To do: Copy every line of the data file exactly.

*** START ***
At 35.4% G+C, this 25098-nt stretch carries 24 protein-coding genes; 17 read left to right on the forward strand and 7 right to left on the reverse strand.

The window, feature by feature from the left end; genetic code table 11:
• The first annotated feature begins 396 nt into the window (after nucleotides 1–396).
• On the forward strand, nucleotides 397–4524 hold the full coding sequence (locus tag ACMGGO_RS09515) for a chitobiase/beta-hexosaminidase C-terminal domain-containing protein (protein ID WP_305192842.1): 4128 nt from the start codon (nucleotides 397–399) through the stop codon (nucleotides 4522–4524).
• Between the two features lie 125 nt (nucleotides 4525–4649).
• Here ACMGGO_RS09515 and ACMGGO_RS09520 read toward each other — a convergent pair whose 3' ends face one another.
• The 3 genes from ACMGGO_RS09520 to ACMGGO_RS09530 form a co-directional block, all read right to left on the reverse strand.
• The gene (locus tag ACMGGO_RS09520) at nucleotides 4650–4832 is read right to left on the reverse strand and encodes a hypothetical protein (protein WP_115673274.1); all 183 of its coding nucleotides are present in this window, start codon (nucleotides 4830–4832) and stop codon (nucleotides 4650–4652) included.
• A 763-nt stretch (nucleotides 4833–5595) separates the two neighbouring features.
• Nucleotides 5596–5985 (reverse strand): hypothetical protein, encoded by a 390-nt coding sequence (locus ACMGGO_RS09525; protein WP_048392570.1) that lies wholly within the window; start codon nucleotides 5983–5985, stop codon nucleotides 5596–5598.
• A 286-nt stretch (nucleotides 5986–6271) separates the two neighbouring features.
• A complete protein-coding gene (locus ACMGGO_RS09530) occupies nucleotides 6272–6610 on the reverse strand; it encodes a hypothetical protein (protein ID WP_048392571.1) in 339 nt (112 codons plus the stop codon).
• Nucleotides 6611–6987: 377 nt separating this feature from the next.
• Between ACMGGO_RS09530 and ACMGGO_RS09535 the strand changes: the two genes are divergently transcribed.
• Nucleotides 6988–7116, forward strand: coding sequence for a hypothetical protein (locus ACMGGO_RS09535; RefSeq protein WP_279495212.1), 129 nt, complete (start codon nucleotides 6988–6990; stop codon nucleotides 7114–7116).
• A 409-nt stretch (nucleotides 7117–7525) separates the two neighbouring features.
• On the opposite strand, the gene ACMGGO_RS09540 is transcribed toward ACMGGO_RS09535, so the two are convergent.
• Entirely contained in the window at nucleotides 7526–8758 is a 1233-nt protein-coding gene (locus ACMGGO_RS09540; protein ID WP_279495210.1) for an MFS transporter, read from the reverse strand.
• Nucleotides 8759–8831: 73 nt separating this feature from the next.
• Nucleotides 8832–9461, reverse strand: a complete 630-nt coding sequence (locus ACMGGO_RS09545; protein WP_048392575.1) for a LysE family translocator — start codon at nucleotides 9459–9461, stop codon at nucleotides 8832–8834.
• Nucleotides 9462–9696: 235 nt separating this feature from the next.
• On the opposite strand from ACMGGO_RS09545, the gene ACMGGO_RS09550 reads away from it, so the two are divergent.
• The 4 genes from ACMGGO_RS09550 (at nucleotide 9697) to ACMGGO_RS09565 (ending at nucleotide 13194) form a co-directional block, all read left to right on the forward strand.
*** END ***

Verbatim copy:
At 35.4% G+C, this 25098-nt stretch carries 24 protein-coding genes; 17 read left to right on the forward strand and 7 right to left on the reverse strand.

The window, feature by feature from the left end; genetic code table 11:
• The first annotated feature begins 396 nt into the window (after nucleotides 1–396).
• On the forward strand, nucleotides 397–4524 hold the full coding sequence (locus tag ACMGGO_RS09515) for a chitobiase/beta-hexosaminidase C-terminal domain-containing protein (protein ID WP_305192842.1): 4128 nt from the start codon (nucleotides 397–399) through the stop codon (nucleotides 4522–4524).
• Between the two features lie 125 nt (nucleotides 4525–4649).
• Here ACMGGO_RS09515 and ACMGGO_RS09520 read toward each other — a convergent pair whose 3' ends face one another.
• The 3 genes from ACMGGO_RS09520 to ACMGGO_RS09530 form a co-directional block, all read right to left on the reverse strand.
• The gene (locus tag ACMGGO_RS09520) at nucleotides 4650–4832 is read right to left on the reverse strand and encodes a hypothetical protein (protein WP_115673274.1); all 183 of its coding nucleotides are present in this window, start codon (nucleotides 4830–4832) and stop codon (nucleotides 4650–4652) included.
• A 763-nt stretch (nucleotides 4833–5595) separates the two neighbouring features.
• Nucleotides 5596–5985 (reverse strand): hypothetical protein, encoded by a 390-nt coding sequence (locus ACMGGO_RS09525; protein WP_048392570.1) that lies wholly within the window; start codon nucleotides 5983–5985, stop codon nucleotides 5596–5598.
• A 286-nt stretch (nucleotides 5986–6271) separates the two neighbouring features.
• A complete protein-coding gene (locus ACMGGO_RS09530) occupies nucleotides 6272–6610 on the reverse strand; it encodes a hypothetical protein (protein ID WP_048392571.1) in 339 nt (112 codons plus the stop codon).
• Nucleotides 6611–6987: 377 nt separating this feature from the next.
• Between ACMGGO_RS09530 and ACMGGO_RS09535 the strand changes: the two genes are divergently transcribed.
• Nucleotides 6988–7116, forward strand: coding sequence for a hypothetical protein (locus ACMGGO_RS09535; RefSeq protein WP_279495212.1), 129 nt, complete (start codon nucleotides 6988–6990; stop codon nucleotides 7114–7116).
• A 409-nt stretch (nucleotides 7117–7525) separates the two neighbouring features.
• On the opposite strand, the gene ACMGGO_RS09540 is transcribed toward ACMGGO_RS09535, so the two are convergent.
• Entirely contained in the window at nucleotides 7526–8758 is a 1233-nt protein-coding gene (locus ACMGGO_RS09540; protein ID WP_279495210.1) for an MFS transporter, read from the reverse strand.
• Nucleotides 8759–8831: 73 nt separating this feature from the next.
• Nucleotides 8832–9461, reverse strand: a complete 630-nt coding sequence (locus ACMGGO_RS09545; protein WP_048392575.1) for a LysE family translocator — start codon at nucleotides 9459–9461, stop codon at nucleotides 8832–8834.
• Nucleotides 9462–9696: 235 nt separating this feature from the next.
• On the opposite strand from ACMGGO_RS09545, the gene ACMGGO_RS09550 reads away from it, so the two are divergent.
• The 4 genes from ACMGGO_RS09550 (at nucleotide 9697) to ACMGGO_RS09565 (ending at nucleotide 13194) form a co-directional block, all read left to right on the forward strand.